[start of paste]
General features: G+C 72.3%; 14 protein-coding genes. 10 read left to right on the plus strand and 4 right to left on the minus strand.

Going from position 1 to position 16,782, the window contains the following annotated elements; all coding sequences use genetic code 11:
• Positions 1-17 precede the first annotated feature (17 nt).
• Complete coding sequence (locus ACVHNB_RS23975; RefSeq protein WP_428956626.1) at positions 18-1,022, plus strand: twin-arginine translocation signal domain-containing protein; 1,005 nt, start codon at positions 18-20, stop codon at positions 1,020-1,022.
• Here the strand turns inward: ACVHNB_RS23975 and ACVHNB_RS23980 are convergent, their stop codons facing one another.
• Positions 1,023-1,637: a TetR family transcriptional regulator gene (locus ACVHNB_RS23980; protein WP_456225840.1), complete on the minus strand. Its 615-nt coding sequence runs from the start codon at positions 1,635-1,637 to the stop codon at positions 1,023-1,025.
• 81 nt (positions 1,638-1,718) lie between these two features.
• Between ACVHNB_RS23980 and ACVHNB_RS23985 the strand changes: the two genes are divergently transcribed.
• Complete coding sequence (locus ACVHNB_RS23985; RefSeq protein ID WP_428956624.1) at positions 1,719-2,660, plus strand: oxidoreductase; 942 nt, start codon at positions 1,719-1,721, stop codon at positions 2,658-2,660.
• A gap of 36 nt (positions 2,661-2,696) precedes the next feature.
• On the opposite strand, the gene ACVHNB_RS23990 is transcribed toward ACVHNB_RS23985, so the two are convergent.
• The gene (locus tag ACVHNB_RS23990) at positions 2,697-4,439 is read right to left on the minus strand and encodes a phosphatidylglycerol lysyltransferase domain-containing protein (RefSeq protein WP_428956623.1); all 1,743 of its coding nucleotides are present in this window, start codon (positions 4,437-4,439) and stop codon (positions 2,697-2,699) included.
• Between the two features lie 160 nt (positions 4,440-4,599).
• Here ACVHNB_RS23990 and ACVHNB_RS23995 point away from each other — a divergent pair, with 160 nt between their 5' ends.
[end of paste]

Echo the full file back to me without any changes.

General features: G+C 72.3%; 14 protein-coding genes. 10 read left to right on the plus strand and 4 right to left on the minus strand.

Going from position 1 to position 16,782, the window contains the following annotated elements; all coding sequences use genetic code 11:
• Positions 1-17 precede the first annotated feature (17 nt).
• Complete coding sequence (locus ACVHNB_RS23975; RefSeq protein WP_428956626.1) at positions 18-1,022, plus strand: twin-arginine translocation signal domain-containing protein; 1,005 nt, start codon at positions 18-20, stop codon at positions 1,020-1,022.
• Here the strand turns inward: ACVHNB_RS23975 and ACVHNB_RS23980 are convergent, their stop codons facing one another.
• Positions 1,023-1,637: a TetR family transcriptional regulator gene (locus ACVHNB_RS23980; protein WP_456225840.1), complete on the minus strand. Its 615-nt coding sequence runs from the start codon at positions 1,635-1,637 to the stop codon at positions 1,023-1,025.
• 81 nt (positions 1,638-1,718) lie between these two features.
• Between ACVHNB_RS23980 and ACVHNB_RS23985 the strand changes: the two genes are divergently transcribed.
• Complete coding sequence (locus ACVHNB_RS23985; RefSeq protein ID WP_428956624.1) at positions 1,719-2,660, plus strand: oxidoreductase; 942 nt, start codon at positions 1,719-1,721, stop codon at positions 2,658-2,660.
• A gap of 36 nt (positions 2,661-2,696) precedes the next feature.
• On the opposite strand, the gene ACVHNB_RS23990 is transcribed toward ACVHNB_RS23985, so the two are convergent.
• The gene (locus tag ACVHNB_RS23990) at positions 2,697-4,439 is read right to left on the minus strand and encodes a phosphatidylglycerol lysyltransferase domain-containing protein (RefSeq protein WP_428956623.1); all 1,743 of its coding nucleotides are present in this window, start codon (positions 4,437-4,439) and stop codon (positions 2,697-2,699) included.
• Between the two features lie 160 nt (positions 4,440-4,599).
• Here ACVHNB_RS23990 and ACVHNB_RS23995 point away from each other — a divergent pair, with 160 nt between their 5' ends.